A popular question we’re getting is around the switch of our business model from a one-time-fee-then-hopefully-buy-upgrades to a subscription model. Here’s why!
Holding back features is wrong. Something that has always bothered me about our buy-once-then-maybe-buy-an-upgrade-two-years-later-model is that we are incentivized to hold back as many features as possible in order to make a “big splash.” Instead of delivering new features when they are ready, we have to hold onto them for months, a year, two years even, before letting you know about the new awesomeness. I’ve always felt it was lame to have you wait so long to start getting benefit from the new stuff.
We aren’t politicians. Related to the big splash problem is the “we can’t commit to anything publicly” problem. You ask a perfectly reasonable question like, “Will there be goals in the new software?” If we’re two weeks from shipping, we can unequivocally say “Yes! You’ll love it!” But we’re only two weeks from shipping 1.5 percent of the time (yes, I did the math). For the other 98.5 percent of the time, we have to be coy. “You’ll love it!” “But WHEN?!” You ask. “We’re hard at work! It’s a top priority!” We respond. We can’t predict years into the future, so we don’t. Our new model allows us to release all. the. time. We can tell you what’s coming down the pipeline in the near-term, and that feels so much better.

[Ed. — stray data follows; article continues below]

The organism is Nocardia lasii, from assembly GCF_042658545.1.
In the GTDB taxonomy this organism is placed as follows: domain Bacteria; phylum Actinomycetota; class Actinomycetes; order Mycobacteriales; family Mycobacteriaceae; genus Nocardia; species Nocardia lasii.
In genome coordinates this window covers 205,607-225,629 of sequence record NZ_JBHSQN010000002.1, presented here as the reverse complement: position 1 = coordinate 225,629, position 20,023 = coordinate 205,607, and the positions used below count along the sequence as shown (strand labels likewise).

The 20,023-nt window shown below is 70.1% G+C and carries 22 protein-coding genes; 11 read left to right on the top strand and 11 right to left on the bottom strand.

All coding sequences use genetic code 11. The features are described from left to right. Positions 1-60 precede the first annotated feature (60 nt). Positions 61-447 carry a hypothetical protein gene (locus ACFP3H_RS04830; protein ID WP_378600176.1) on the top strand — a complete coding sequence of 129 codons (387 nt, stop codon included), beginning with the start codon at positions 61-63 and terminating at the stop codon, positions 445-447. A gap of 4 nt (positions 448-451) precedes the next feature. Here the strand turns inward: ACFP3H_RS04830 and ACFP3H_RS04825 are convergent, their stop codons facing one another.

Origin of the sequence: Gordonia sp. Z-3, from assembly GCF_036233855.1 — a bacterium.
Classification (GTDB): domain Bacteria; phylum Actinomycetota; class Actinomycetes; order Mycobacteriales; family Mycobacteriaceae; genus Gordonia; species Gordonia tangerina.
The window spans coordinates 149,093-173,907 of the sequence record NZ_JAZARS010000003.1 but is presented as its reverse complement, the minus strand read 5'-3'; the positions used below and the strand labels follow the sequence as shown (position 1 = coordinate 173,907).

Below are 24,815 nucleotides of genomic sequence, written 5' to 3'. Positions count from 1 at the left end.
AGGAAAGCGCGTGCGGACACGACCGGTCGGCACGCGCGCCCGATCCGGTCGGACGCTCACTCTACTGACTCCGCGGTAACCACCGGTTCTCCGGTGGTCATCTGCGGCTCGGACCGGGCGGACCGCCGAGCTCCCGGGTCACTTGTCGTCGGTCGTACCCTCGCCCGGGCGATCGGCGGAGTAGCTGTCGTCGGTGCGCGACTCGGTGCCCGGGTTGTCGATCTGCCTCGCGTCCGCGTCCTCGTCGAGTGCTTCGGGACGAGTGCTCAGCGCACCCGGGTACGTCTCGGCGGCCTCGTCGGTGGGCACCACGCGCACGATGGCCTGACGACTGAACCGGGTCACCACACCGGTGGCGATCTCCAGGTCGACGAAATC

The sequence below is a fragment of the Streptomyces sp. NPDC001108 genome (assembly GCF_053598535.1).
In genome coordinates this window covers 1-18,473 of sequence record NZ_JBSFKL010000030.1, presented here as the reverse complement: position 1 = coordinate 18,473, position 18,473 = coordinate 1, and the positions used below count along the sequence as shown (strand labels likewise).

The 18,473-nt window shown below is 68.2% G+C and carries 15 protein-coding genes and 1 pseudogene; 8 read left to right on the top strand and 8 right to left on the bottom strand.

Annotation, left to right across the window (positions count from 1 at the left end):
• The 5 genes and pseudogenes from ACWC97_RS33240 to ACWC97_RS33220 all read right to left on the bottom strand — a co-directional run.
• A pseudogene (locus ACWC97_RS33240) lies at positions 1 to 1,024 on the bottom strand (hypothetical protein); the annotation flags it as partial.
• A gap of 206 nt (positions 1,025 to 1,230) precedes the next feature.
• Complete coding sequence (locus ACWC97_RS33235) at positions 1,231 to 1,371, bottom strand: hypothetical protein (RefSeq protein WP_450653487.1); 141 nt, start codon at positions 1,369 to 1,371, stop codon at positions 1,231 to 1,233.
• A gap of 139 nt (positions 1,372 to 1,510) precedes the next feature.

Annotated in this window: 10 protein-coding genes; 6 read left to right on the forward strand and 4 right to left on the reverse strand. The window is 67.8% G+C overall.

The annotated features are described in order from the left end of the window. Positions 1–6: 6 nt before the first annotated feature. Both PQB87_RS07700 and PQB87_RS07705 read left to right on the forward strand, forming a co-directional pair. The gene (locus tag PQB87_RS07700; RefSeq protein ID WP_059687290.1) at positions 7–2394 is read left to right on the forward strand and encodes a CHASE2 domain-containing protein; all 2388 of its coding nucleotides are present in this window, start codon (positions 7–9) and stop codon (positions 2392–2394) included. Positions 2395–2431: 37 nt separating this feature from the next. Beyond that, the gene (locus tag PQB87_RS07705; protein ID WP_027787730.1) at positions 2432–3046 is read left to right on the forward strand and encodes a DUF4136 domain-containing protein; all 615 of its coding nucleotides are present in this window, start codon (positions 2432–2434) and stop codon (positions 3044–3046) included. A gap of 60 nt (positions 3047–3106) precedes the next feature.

Lousy software is lousy. The “big splash” creates more pressure to convince you to try the shiny new thing, which means we start reworking UI that doesn’t need reworking. Or adding eye candy for the sake of eye candy. Well, that just makes for lousy software. Tight, frequent release cycles with a subscription model allow us to gather feedback and usage data in order to zero in on features that will actually be meaningful to your budgeting. Eye candy is not meaningful. A desktop client for the new YNAB? Meaningful!
We have so much yet to do. We are passionate about reducing people’s financial stress. We want to be doing that for many, many years. In order to do that, we have to keep up with the cost of support, education, and many more features to come. More predictable revenue will allow for more hiring, more aggressive marketing and more aggressive innovation. This all translates to more people reducing their financial stress.
I’m confident this new business model will allow us to find, teach, empower, and support many more happy customers, far into the future. We’re excited.